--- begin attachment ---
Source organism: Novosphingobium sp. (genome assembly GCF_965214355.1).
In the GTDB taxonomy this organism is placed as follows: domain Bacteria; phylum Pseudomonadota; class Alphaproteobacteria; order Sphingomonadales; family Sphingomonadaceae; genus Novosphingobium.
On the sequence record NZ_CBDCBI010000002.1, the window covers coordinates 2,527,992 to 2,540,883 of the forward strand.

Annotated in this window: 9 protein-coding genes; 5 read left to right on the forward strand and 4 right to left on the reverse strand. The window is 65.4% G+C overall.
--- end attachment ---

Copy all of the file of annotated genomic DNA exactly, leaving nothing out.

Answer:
Source organism: Novosphingobium sp. (genome assembly GCF_965214355.1).
In the GTDB taxonomy this organism is placed as follows: domain Bacteria; phylum Pseudomonadota; class Alphaproteobacteria; order Sphingomonadales; family Sphingomonadaceae; genus Novosphingobium.
On the sequence record NZ_CBDCBI010000002.1, the window covers coordinates 2,527,992 to 2,540,883 of the forward strand.

Annotated in this window: 9 protein-coding genes; 5 read left to right on the forward strand and 4 right to left on the reverse strand. The window is 65.4% G+C overall.